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getoptcvt(1)			 User Commands			  getoptcvt(1)

       getoptcvt - convert to getopts to parse command options

       /usr/lib/getoptcvt [-b] filename


       /usr/lib/getoptcvt  reads  the shell script in filename,	converts it to
       use getopts instead of getopt, and writes the results on	 the  standard

       getopts is a built-in Bourne shell command used to parse	positional pa-
       rameters	and to check for valid options.	See sh(1). It supports all ap-
       plicable	 rules	of  the	 command  syntax standard (see Rules 3-10, in-
       tro(1)).	 It should be used in place of the getopt  command.  (See  the
       NOTES  section below.) The syntax for the shell's built-in getopts com-
       mand is:

       getopts optstring name [	argument...]

       optstring must contain the option letters  the  command	using  getopts
       will  recognize;	 if a letter is	followed by a colon (:), the option is
       expected	to have	an argument, or	group of arguments, which must be sep-
       arated from it by white space.

       Each  time  it  is invoked, getopts places the next option in the shell
       variable	name and the index of the next argument	to be processed	in the
       shell variable OPTIND. Whenever the shell or a shell script is invoked,
       OPTIND is initialized to	1.

       When an option requires an option-argument, getopts places  it  in  the
       shell variable OPTARG.

       If an illegal option is encountered, ? will be placed in	name.

       When  the  end of options is encountered, getopts exits with a non-zero
       exit status. The	special	option	-- may be used to delimit the  end  of
       the options.

       By  default,  getopts parses the	positional parameters.	If extra argu-
       ments (argument ...)  are given on the getopts  command	line,  getopts
       parses them instead.

       So that all new commands	will adhere to the command syntax standard de-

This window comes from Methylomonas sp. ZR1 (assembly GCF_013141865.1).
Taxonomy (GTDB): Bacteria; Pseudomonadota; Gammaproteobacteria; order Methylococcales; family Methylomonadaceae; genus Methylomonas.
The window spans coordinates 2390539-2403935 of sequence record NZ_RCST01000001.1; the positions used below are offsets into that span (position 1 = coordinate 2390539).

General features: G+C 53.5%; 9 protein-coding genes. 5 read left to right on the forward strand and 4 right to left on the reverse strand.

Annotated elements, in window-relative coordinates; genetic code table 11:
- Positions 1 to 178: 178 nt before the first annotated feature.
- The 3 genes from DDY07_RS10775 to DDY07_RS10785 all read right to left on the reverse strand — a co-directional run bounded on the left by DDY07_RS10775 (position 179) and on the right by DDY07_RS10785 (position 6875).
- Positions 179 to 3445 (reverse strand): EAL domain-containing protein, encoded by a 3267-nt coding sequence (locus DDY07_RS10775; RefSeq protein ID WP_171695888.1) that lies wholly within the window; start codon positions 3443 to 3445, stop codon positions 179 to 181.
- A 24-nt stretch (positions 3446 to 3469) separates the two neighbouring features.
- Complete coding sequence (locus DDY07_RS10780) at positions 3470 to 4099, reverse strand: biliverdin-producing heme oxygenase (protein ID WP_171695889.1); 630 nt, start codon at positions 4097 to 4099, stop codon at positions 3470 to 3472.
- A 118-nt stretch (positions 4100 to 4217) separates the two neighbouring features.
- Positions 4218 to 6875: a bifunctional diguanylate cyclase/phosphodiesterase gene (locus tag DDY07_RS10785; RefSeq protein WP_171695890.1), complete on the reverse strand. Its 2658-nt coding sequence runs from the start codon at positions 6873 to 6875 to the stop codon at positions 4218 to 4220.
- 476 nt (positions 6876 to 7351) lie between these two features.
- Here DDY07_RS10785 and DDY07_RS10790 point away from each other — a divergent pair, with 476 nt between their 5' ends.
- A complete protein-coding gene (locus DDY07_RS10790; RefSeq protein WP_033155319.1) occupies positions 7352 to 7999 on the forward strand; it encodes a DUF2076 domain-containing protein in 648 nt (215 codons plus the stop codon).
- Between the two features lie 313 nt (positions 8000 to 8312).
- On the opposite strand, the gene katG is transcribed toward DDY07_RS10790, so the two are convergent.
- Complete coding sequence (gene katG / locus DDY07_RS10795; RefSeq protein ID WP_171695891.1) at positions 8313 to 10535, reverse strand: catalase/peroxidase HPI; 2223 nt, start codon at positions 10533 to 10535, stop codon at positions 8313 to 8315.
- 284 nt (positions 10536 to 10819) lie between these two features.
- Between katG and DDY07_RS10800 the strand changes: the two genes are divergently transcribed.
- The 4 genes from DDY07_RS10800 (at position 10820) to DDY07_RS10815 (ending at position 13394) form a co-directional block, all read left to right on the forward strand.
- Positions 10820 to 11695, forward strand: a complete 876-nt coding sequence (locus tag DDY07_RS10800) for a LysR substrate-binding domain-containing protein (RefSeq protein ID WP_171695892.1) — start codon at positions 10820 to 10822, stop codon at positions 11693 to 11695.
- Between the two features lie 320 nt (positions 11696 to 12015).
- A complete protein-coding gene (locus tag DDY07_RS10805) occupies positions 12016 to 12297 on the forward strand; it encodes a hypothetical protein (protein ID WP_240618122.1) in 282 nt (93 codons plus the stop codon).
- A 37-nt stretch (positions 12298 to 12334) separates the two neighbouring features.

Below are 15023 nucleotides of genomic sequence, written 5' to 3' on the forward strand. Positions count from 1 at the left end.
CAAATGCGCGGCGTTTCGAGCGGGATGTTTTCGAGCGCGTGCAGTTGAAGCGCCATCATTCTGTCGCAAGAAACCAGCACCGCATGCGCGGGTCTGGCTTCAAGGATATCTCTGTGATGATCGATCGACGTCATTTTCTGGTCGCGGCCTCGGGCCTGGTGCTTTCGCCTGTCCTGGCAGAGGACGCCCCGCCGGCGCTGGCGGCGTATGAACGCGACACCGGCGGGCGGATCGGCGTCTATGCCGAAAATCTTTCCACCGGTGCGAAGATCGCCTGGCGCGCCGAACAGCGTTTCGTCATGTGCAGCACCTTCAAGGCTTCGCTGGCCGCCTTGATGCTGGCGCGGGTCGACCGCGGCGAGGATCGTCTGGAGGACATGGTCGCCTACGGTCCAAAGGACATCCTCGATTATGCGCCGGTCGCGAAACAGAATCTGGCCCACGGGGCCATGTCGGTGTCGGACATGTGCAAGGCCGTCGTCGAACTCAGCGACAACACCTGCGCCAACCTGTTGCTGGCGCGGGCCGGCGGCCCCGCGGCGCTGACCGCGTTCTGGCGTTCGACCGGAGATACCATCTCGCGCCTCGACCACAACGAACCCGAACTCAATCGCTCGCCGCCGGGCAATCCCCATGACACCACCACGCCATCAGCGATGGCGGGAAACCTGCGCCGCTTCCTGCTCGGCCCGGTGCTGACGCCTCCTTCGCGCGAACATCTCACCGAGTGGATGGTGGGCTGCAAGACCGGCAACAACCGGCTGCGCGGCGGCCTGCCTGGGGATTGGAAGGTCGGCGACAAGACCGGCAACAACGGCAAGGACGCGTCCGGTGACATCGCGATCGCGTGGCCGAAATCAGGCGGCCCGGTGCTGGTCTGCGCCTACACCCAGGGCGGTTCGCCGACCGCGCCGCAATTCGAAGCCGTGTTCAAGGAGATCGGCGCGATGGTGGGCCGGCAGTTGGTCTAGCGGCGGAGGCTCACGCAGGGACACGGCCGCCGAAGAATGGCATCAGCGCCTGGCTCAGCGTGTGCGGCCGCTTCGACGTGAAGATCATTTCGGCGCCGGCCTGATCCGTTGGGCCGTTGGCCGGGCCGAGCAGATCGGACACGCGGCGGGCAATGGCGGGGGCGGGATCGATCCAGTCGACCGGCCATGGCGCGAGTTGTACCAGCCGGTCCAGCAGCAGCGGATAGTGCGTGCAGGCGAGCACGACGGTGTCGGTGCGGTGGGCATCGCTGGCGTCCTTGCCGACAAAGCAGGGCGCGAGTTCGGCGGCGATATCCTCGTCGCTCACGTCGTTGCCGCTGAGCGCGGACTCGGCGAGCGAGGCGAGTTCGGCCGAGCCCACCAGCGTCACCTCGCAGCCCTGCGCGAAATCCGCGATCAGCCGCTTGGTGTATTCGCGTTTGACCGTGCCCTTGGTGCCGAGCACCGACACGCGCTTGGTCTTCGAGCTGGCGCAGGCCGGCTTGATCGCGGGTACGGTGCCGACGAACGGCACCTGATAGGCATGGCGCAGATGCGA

scribed in intro(1), they should	use getopts or getopt to  parse	 posi-
       tional parameters and check for options that are	valid for that command
       (see the	NOTES section below).

       The following option is supported:

       -b	Makes the converted script portable to earlier releases	of the
		UNIX  system.  /usr/lib/getoptcvt modifies the shell script in
		filename so that when the resulting shell script is  executed,
		it determines at run time whether to invoke getopts or getopt.

       Example 1: Processing the arguments for a command

       The  following  fragment	of a shell program shows how one might process
       the arguments for a command that	can take the options -a	or -b, as well
       as the option -o, which requires	an option-argument:

       while getopts abo: c
	     case $c in
	     a | b)	FLAG=$c;;
	     o)		OARG=$OPTARG;;
	     \?)	echo $USAGE
			exit 2;;
       shift `expr $OPTIND - 1`

       Example 2: Equivalent code expressions

       This code accepts any of	the following as equivalent:

       cmd -a -b -o "xxx z yy" filename
       cmd -a -b -o "xxx z yy" -filename
       cmd -ab -o xxx,z,yy filename
       cmd -ab -o "xxx z yy" filename
       cmd -o xxx,z,yy b a filename

       See  environ(5) for descriptions	of the following environment variables
       that affect  the	 execution  of	getopts:  LC_CTYPE,  LC_MESSAGES,  and

       OPTIND	       This  variable is used by getoptcvt as the index	of the
		       next argument to	be processed.

       OPTARG	       This variable is	used by	getoptcvt to store  the	 argu-
		       ment if an option is using arguments.

       The following exit values are returned:

       0	An option, specified or	unspecified by optstring, was found.

       >0	The end	of options was encountered or an error occurred.

       See attributes(5) for descriptions of the following attributes:

       |      ATTRIBUTE	TYPE	     |	    ATTRIBUTE VALUE	   |
       |Availability		     |SUNWcsu			   |
       |CSI			     |enabled			   |

       intro(1),   getopts(1),	 sh(1),	  shell_builtins(1),  getopt(3C),  at-

       getopts prints an error message on the standard error when  it  encoun-
       ters an option letter not included in optstring.

       Although	 the  following	command	syntax rule (see intro(1)) relaxations
       are permitted under the current implementation, they should not be used
       because	they may not be	supported in future releases of	the system. As
       in the EXAMPLES section above, -a and -b	are options, and the option -o
       requires	 an  option-argument.	The following example violates Rule 5:
       options with option-arguments must not be grouped with other options:

       example%	cmd -aboxxx filename

       The following example violates Rule 6: there must be white space	 after
       an option that takes an option-argument:

       example%	cmd -ab	oxxx filename

       Changing	 the  value  of	the shell variable OPTIND or parsing different
       sets of arguments may lead to unexpected	results.

SunOS 5.10			  7 Jan	2000			  getoptcvt(1)


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